You did not state what the scenario was in your situation in your original posting. Most who come here with this sort of request are enterprise admin looking to do this on multiple computers in their organizations.
PS can do many things, and when you get creative, it can do even more. The question is, 'is what you are trying prudent for a scripting effort.'
Now, if you are just using this as a exercise for learning, this makes since. Yet, when it is just your single computer, and something which is normally a one time thing, scripting is really overkill.
PS has been part of Windows since Win7, so the fact that you are on W10 with PSv5, that's really not the issue. What is the issue is your understanding of PS and how to do what your goals are.
So, there are a lot pf built-in cmdlets to do things. For ControlPanel, all you have is this on W10,
Get-Command -Name '*ControlPanel*'
CommandType Name Version Source ----------- ---- ------- ------ Cmdlet Get-ControlPanelItem 188.8.131.52 Microsoft.PowerShell.Management Cmdlet Show-ControlPanelItem 184.108.40.206 Microsoft.PowerShell.Management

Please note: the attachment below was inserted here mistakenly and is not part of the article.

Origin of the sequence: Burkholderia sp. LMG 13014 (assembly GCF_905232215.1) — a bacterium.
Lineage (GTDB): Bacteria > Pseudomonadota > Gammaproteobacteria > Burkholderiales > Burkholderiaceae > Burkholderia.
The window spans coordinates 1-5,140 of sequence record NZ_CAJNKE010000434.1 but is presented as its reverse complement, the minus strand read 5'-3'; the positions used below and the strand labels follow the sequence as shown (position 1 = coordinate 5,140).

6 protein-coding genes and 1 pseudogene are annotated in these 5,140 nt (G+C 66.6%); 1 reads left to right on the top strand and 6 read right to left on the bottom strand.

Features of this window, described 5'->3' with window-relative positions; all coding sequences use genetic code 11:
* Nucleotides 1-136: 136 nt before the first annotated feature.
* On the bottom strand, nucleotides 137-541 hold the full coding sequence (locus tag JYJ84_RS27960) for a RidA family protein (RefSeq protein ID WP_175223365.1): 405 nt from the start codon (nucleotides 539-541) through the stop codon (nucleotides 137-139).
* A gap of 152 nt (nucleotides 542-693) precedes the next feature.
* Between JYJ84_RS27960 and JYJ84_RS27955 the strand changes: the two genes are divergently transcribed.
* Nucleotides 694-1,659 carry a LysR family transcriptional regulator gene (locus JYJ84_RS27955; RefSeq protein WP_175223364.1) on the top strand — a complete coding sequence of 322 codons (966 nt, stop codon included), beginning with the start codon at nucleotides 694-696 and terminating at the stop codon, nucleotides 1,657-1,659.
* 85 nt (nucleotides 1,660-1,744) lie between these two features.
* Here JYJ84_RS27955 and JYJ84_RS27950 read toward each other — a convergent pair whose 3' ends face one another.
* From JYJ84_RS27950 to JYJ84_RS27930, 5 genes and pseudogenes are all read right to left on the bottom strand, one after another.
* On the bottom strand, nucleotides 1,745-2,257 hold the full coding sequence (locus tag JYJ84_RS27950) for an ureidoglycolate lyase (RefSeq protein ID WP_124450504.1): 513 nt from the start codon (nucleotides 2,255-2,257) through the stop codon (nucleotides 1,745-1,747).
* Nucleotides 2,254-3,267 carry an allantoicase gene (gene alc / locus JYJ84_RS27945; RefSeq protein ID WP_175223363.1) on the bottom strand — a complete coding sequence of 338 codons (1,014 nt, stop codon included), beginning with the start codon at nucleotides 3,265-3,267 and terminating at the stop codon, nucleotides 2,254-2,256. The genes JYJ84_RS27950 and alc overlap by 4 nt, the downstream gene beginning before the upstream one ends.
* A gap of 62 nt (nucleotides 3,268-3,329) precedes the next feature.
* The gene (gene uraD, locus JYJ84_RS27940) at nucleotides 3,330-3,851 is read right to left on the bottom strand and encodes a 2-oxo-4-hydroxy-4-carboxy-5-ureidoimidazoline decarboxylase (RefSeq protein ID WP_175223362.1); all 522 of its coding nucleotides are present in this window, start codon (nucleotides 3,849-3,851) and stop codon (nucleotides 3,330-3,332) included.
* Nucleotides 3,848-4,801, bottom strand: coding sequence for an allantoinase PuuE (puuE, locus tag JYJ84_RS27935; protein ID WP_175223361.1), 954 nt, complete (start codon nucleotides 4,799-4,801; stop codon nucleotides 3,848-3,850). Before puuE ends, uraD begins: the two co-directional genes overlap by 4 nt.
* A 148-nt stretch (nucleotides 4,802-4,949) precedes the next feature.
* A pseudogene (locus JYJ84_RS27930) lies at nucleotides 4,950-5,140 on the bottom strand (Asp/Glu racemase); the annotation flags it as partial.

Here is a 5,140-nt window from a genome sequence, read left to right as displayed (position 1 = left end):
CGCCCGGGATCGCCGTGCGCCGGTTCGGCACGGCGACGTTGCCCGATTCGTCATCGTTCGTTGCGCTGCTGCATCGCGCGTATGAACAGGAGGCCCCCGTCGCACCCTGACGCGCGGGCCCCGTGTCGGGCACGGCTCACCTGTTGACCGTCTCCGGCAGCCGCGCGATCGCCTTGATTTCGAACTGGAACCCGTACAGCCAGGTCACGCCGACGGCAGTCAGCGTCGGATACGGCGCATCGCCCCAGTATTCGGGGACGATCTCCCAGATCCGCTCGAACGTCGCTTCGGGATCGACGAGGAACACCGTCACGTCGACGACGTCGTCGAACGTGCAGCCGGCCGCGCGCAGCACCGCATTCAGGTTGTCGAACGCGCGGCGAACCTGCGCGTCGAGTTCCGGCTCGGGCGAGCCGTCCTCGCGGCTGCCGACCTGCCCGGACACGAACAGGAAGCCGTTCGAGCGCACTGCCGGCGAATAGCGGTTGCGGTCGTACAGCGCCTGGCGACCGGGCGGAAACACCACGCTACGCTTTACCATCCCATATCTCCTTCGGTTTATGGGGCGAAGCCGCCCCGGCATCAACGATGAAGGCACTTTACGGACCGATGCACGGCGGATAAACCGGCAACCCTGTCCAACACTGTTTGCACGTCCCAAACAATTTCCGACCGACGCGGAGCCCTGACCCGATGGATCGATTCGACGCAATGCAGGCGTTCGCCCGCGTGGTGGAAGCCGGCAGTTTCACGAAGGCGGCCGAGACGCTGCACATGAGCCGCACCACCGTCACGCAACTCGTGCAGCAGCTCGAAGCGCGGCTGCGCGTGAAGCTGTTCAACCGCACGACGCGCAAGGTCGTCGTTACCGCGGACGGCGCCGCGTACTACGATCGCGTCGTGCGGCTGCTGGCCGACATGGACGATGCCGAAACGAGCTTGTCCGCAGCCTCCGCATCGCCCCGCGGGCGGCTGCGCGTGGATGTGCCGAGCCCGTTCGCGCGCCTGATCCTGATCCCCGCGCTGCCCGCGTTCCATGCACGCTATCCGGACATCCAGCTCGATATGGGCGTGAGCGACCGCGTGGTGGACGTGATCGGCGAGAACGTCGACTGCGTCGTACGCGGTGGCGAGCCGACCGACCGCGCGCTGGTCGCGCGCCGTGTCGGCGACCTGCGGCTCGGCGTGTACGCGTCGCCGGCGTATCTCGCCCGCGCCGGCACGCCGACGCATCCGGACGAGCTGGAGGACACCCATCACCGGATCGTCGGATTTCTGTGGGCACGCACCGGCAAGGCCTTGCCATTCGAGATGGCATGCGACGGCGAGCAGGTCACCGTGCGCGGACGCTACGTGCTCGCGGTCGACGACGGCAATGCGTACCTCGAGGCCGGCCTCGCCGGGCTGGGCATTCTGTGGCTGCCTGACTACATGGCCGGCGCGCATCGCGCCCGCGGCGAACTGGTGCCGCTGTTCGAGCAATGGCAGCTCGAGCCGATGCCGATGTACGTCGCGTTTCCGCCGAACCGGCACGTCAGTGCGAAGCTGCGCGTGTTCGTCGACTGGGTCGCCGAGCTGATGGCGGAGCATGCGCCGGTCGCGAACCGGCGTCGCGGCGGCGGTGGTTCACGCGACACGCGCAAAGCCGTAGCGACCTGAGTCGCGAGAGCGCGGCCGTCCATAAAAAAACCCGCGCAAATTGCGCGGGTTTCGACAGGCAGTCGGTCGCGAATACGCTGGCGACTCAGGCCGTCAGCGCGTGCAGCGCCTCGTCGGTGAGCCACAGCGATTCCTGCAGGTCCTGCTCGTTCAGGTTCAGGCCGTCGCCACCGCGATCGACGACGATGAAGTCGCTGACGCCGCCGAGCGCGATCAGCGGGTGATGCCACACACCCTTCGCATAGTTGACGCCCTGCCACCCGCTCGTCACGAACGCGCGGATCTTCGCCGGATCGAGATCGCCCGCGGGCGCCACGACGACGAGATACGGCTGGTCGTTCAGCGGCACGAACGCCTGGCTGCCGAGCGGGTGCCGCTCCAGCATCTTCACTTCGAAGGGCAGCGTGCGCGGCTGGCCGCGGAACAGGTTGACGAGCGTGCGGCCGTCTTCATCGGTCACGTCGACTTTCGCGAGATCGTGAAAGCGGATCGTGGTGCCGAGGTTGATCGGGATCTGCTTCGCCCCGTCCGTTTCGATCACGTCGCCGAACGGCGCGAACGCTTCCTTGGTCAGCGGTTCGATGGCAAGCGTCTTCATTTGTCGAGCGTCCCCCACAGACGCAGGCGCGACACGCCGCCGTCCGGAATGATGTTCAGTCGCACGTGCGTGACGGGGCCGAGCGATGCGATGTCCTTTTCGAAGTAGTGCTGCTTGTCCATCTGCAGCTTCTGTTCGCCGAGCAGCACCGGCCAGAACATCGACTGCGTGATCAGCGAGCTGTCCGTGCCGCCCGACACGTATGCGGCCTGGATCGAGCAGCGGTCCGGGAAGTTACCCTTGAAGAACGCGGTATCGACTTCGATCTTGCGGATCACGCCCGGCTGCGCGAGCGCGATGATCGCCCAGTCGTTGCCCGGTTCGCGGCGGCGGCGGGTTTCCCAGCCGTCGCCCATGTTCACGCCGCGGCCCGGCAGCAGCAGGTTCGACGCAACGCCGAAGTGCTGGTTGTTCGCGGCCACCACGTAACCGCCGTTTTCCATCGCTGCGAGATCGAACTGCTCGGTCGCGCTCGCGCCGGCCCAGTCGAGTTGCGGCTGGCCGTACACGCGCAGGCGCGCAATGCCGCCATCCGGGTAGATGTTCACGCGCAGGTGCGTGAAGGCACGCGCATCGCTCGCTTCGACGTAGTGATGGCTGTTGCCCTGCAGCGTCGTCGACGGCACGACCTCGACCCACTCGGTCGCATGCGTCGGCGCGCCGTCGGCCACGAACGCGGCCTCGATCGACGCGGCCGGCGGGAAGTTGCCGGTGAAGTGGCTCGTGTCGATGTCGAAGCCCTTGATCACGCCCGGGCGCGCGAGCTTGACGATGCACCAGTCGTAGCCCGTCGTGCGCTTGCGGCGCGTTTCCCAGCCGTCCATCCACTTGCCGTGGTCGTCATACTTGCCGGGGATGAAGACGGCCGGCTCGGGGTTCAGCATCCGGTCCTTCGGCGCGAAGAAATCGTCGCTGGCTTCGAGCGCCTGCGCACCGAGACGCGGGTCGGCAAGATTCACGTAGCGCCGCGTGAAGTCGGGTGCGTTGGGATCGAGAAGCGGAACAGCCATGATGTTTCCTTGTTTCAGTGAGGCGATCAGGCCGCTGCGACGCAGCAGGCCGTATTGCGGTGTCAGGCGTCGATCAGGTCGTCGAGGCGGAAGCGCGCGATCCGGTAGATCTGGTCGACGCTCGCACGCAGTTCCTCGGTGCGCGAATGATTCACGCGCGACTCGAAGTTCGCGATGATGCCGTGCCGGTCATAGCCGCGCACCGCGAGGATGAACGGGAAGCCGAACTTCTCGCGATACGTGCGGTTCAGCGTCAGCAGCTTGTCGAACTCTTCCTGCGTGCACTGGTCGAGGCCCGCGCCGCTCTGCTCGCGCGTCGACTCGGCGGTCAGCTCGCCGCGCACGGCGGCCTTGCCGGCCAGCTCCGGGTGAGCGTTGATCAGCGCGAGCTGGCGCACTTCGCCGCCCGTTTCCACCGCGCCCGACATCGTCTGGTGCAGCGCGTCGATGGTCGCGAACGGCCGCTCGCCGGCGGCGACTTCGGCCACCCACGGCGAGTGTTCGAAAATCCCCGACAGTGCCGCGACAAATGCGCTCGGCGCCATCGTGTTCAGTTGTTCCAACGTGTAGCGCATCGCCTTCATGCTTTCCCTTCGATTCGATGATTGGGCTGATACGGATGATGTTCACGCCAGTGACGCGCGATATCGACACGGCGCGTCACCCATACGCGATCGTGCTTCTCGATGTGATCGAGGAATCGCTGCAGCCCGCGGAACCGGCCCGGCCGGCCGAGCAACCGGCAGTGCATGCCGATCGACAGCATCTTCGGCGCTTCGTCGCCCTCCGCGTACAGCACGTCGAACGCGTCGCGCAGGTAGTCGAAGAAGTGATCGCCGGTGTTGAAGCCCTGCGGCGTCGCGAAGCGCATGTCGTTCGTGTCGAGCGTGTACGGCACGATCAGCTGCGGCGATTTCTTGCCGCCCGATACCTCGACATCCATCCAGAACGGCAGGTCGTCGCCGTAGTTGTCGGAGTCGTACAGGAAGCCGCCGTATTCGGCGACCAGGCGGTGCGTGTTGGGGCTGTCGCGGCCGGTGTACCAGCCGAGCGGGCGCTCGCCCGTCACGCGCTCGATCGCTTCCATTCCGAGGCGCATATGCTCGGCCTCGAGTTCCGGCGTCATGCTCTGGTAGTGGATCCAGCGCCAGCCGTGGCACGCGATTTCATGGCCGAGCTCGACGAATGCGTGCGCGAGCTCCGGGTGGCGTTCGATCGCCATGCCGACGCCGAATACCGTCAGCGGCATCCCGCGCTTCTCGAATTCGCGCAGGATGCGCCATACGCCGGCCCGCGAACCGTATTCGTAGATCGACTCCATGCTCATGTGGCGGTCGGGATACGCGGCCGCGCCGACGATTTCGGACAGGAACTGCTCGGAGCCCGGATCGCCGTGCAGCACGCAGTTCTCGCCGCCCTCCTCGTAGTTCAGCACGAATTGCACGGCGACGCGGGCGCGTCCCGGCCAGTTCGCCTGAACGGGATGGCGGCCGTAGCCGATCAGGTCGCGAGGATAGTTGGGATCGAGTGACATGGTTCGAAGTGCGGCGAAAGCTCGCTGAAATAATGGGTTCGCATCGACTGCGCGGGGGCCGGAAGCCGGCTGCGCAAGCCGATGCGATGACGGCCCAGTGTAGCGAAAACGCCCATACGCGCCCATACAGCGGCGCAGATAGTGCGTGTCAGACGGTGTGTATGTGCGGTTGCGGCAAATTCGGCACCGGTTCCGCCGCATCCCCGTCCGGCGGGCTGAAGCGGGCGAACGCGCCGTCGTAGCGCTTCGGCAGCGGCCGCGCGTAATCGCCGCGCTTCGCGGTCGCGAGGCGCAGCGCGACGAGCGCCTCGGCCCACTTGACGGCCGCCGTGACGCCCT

So, nothing to allow you to set with those.
So, this is much more regarding your understanding of the core of Windows OS and where these settings are. Thus this is what these are for:
Get-Command -Name '*itemproperty*'
CommandType Name Version Source ----------- ---- ------- ------ Cmdlet Clear-ItemProperty 220.127.116.11 Microsoft.PowerShell.Management Cmdlet Copy-ItemProperty 18.104.22.168 Microsoft.PowerShell.Management Cmdlet Get-ItemProperty 22.214.171.124 Microsoft.PowerShell.Management Cmdlet Get-ItemPropertyValue 126.96.36.199 Microsoft.PowerShell.Management Cmdlet Move-ItemProperty 188.8.131.52 Microsoft.PowerShell.Management Cmdlet New-ItemProperty 184.108.40.206 Microsoft.PowerShell.Management Cmdlet Remove-ItemProperty 220.127.116.11 Microsoft.PowerShell.Management Cmdlet Rename-ItemProperty 18.104.22.168 Microsoft.PowerShell.Management Cmdlet Set-ItemProperty 22.214.171.124 Microsoft.PowerShell.Management
Control Panel does its settings in the registry as does GPO/LPO tools. You still have GPO tools on your local machine as well. Just hit the start button and type the word 'policy' and you'll see a selection of Windows policy tools. Specifically: